The Basics

According to section 9 of the Schedule in the Residential Tenancy Regulation, a landlord cannot unreasonably restrict a tenant’s guests, or charge a fee for guests – even if they stay overnight. However, at a certain point a landlord might question whether a “guest” has become an “occupant”. For example, if a “guest” starts using their friend’s rental unit as their primary home, the landlord may be able to argue that they have moved in. If your landlord tries to evict you for having an unreasonable number of occupants in your rental unit, you can apply for dispute resolution through the Residential Tenancy Branch to challenge the notice.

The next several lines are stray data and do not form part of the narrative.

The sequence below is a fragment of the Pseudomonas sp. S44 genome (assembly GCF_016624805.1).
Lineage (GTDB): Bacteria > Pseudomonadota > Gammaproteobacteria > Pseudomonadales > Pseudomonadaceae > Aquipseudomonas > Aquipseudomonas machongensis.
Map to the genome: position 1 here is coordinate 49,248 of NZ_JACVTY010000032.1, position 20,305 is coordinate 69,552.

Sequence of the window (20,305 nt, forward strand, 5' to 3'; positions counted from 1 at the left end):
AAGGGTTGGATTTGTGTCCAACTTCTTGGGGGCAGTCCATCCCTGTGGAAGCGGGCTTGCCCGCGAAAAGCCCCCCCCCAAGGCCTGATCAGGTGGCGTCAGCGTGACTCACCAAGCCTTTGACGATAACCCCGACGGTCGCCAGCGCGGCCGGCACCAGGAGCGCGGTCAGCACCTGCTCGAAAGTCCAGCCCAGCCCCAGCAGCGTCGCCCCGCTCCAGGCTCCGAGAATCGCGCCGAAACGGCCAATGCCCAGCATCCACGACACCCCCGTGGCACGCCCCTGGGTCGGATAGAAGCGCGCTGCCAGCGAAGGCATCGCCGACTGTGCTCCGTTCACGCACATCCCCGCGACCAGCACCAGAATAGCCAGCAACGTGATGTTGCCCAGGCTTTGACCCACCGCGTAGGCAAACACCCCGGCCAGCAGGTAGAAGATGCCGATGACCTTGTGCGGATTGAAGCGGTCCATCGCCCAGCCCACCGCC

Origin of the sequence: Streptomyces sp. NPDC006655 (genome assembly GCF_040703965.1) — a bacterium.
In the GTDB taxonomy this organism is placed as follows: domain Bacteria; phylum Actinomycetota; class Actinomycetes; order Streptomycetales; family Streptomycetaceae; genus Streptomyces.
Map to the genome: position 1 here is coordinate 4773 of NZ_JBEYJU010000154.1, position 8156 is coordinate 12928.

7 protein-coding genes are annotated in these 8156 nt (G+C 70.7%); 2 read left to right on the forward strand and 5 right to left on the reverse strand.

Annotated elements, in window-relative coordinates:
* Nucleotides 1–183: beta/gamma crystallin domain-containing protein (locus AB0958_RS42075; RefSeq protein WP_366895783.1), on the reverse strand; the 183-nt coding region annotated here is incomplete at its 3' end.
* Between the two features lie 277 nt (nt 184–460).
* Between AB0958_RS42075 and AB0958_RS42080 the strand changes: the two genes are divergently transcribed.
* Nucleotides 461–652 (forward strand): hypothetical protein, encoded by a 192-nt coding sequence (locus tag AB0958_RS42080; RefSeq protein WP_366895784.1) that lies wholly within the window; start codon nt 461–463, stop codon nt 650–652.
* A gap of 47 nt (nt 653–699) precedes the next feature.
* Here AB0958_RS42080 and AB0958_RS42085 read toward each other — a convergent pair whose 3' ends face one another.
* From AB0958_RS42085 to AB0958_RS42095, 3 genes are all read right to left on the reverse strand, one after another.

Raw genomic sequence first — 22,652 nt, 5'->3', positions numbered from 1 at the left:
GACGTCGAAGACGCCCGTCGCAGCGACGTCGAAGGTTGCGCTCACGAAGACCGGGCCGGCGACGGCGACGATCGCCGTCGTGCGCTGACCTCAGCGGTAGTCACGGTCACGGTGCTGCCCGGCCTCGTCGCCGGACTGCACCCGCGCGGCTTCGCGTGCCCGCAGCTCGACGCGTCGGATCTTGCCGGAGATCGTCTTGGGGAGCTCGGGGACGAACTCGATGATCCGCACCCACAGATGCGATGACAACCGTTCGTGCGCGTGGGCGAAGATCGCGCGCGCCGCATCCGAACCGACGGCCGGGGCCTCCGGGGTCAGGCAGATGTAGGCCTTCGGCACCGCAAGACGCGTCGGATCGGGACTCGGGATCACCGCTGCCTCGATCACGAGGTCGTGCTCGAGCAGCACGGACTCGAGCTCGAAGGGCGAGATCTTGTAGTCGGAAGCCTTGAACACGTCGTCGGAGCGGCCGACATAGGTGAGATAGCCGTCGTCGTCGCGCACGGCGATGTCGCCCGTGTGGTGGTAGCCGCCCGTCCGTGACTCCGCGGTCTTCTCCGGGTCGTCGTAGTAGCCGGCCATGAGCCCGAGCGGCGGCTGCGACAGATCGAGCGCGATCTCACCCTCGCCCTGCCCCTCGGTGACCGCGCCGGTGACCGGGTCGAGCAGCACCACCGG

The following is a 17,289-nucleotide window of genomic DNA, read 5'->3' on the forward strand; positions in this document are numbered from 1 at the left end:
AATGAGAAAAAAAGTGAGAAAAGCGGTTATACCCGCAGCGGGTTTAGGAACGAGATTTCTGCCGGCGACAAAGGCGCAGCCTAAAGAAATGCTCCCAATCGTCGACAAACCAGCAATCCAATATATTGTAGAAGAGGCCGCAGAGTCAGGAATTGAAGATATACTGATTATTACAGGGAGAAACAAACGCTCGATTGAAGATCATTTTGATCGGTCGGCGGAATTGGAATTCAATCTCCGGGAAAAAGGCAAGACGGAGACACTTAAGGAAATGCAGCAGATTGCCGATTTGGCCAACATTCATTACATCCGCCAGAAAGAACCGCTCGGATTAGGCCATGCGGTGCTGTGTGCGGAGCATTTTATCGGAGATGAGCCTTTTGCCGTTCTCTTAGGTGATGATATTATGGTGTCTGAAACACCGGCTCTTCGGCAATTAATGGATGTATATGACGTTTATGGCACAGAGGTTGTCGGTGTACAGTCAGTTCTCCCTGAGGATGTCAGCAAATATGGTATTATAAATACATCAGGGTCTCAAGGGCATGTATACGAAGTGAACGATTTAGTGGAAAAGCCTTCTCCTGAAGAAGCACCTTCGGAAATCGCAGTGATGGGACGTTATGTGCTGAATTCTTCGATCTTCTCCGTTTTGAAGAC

Supportive housing is exempt from the section of the Residential Tenancy Act that covers guest policies (section 30(1)(b)). For more information, including a definition of “supportive housing”, please review this Order in Council.



14-Day Guest Policy

Some landlords try to limit the number of days in a year a tenant can have overnight guests. For example, it is not uncommon for tenancy agreements in BC to have a 14-day per year overnight guest policy. If your agreement contains such a policy, it is likely that an arbitrator at dispute resolution would consider it unconscionable, and therefore unenforceable. The Residential Tenancy Regulation gives tenants the right to have guests under reasonable circumstances, and your landlord cannot force you to you “contract out” of that right.

See TRAC’s template letter, Guests.



Previous Legal Decisions


  • 14-Day (cumulative) guest policy unreasonable
  • No unreasonable restrictions on guests even in SROs
  • Landlord may not charge fee or unreasonably restrict guests